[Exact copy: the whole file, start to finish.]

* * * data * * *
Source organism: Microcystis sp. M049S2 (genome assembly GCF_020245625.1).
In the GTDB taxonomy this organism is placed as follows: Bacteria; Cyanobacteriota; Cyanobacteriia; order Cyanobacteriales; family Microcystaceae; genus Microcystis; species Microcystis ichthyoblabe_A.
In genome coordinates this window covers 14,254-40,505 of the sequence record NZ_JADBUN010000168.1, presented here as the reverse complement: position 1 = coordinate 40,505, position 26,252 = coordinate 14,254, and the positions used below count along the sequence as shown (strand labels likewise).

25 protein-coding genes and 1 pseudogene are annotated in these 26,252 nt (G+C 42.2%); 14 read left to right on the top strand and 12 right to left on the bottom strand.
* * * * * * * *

Source organism: Microcystis sp. M049S2 (genome assembly GCF_020245625.1).
In the GTDB taxonomy this organism is placed as follows: Bacteria; Cyanobacteriota; Cyanobacteriia; order Cyanobacteriales; family Microcystaceae; genus Microcystis; species Microcystis ichthyoblabe_A.
In genome coordinates this window covers 14,254-40,505 of the sequence record NZ_JADBUN010000168.1, presented here as the reverse complement: position 1 = coordinate 40,505, position 26,252 = coordinate 14,254, and the positions used below count along the sequence as shown (strand labels likewise).

25 protein-coding genes and 1 pseudogene are annotated in these 26,252 nt (G+C 42.2%); 14 read left to right on the top strand and 12 right to left on the bottom strand.